ThomasT
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#119
Jan30-12, 08:43 PM
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Quote Quote by ParticleGrl View Post
As it stands now, our tax code says that money made investing is better than money made from starting a company. It further says that hedge fund/leveraged buyout/private equity investing is better than mutual fund type investing. It also says that the wealthiest estate's built from the "good" type of investing should get to keep a far larger percentage of their wealth over time. This doesn't make sense to me.
I think it makes sense, if it is, in fact, the case. But I don't think it's good for the country. One might ponder how this state of affairs came about. And I think that that has an easily enough inferable answer. So, the next question would have to do with what can be done about it, if it's deemed to be a negative thing for America and most Americans. Wrt this, it seems obvious to me that continuing to vote for Democrats and Republicans won't result in any significant changes.

So what seems to be necessary is a new American political party.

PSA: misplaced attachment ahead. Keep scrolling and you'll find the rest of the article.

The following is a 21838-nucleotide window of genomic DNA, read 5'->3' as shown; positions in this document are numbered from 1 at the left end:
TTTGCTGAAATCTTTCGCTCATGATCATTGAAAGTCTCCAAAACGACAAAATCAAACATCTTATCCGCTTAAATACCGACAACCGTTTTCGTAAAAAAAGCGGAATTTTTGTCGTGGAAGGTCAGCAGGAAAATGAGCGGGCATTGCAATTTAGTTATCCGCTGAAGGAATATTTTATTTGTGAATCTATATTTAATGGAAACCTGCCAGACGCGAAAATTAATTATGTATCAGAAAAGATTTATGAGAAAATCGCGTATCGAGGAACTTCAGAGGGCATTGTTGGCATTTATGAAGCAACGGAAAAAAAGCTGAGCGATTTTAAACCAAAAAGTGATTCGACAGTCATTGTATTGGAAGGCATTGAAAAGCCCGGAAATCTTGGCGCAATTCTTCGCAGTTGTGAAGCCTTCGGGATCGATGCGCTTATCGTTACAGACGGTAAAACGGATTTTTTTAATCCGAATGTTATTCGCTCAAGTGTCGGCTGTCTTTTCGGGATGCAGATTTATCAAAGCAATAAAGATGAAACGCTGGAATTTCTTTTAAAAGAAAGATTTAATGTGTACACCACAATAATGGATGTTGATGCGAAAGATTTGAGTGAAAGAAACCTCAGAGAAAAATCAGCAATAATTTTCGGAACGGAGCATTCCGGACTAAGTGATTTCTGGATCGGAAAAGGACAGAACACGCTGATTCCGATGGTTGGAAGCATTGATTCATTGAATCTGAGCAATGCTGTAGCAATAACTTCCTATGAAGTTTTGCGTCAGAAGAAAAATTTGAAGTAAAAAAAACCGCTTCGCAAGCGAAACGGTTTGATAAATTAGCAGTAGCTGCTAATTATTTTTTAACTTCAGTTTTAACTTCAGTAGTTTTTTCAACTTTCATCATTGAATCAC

jduster
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#120
Jan31-12, 06:07 PM
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Quote Quote by JonDE View Post
I'm not blaming him personally, so please don't take it that way. Most people are going to pay what they have to pay. What I blame is our tax code that allows for too many deductions.
In 2010 Romney paid 13.9% taxes. In 2011 he expects to pay 15.4%

http://www.rocketnews.com/2012/01/we...pays-13-9-tax/
Keep in mind:

1) He tithes also. He donates 10% of his income to the LDS church, which spends most of its money on charity and community service.

2) It's not loopholes and deductions. He makes almost all of his money on capital gains. His income tax rate is 35%, but capital gains tax rate is much lower.